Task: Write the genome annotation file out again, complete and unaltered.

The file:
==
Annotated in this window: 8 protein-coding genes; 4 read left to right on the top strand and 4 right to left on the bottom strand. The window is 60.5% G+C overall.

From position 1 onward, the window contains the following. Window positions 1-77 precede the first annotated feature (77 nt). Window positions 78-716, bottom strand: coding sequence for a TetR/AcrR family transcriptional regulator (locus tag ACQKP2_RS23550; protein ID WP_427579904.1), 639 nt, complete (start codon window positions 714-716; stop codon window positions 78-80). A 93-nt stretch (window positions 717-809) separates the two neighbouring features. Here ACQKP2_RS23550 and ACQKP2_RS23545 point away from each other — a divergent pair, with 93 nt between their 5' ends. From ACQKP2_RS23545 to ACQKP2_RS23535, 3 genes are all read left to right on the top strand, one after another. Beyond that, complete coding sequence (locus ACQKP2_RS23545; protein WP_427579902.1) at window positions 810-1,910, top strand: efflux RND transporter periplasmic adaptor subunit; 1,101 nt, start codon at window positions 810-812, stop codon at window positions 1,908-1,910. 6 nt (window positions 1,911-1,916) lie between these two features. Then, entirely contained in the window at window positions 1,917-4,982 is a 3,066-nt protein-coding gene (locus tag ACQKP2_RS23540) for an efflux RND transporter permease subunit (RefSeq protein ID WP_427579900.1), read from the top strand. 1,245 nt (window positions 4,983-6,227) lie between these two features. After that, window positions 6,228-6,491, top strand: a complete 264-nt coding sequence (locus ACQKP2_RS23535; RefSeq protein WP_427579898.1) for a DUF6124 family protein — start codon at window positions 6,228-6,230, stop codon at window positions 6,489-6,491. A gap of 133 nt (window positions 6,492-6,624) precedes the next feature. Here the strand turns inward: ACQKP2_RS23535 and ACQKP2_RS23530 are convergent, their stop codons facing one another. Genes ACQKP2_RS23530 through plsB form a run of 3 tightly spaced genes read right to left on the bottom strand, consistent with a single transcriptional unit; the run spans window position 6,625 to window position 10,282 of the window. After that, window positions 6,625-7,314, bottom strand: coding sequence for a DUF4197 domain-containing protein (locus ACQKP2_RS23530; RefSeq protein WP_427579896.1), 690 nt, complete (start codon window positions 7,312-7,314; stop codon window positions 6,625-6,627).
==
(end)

Annotated in this window: 8 protein-coding genes; 4 read left to right on the top strand and 4 right to left on the bottom strand. The window is 60.5% G+C overall.

From position 1 onward, the window contains the following. Window positions 1-77 precede the first annotated feature (77 nt). Window positions 78-716, bottom strand: coding sequence for a TetR/AcrR family transcriptional regulator (locus tag ACQKP2_RS23550; protein ID WP_427579904.1), 639 nt, complete (start codon window positions 714-716; stop codon window positions 78-80). A 93-nt stretch (window positions 717-809) separates the two neighbouring features. Here ACQKP2_RS23550 and ACQKP2_RS23545 point away from each other — a divergent pair, with 93 nt between their 5' ends. From ACQKP2_RS23545 to ACQKP2_RS23535, 3 genes are all read left to right on the top strand, one after another. Beyond that, complete coding sequence (locus ACQKP2_RS23545; protein WP_427579902.1) at window positions 810-1,910, top strand: efflux RND transporter periplasmic adaptor subunit; 1,101 nt, start codon at window positions 810-812, stop codon at window positions 1,908-1,910. 6 nt (window positions 1,911-1,916) lie between these two features. Then, entirely contained in the window at window positions 1,917-4,982 is a 3,066-nt protein-coding gene (locus tag ACQKP2_RS23540) for an efflux RND transporter permease subunit (RefSeq protein ID WP_427579900.1), read from the top strand. 1,245 nt (window positions 4,983-6,227) lie between these two features. After that, window positions 6,228-6,491, top strand: a complete 264-nt coding sequence (locus ACQKP2_RS23535; RefSeq protein WP_427579898.1) for a DUF6124 family protein — start codon at window positions 6,228-6,230, stop codon at window positions 6,489-6,491. A gap of 133 nt (window positions 6,492-6,624) precedes the next feature. Here the strand turns inward: ACQKP2_RS23535 and ACQKP2_RS23530 are convergent, their stop codons facing one another. Genes ACQKP2_RS23530 through plsB form a run of 3 tightly spaced genes read right to left on the bottom strand, consistent with a single transcriptional unit; the run spans window position 6,625 to window position 10,282 of the window. After that, window positions 6,625-7,314, bottom strand: coding sequence for a DUF4197 domain-containing protein (locus ACQKP2_RS23530; RefSeq protein WP_427579896.1), 690 nt, complete (start codon window positions 7,312-7,314; stop codon window positions 6,625-6,627).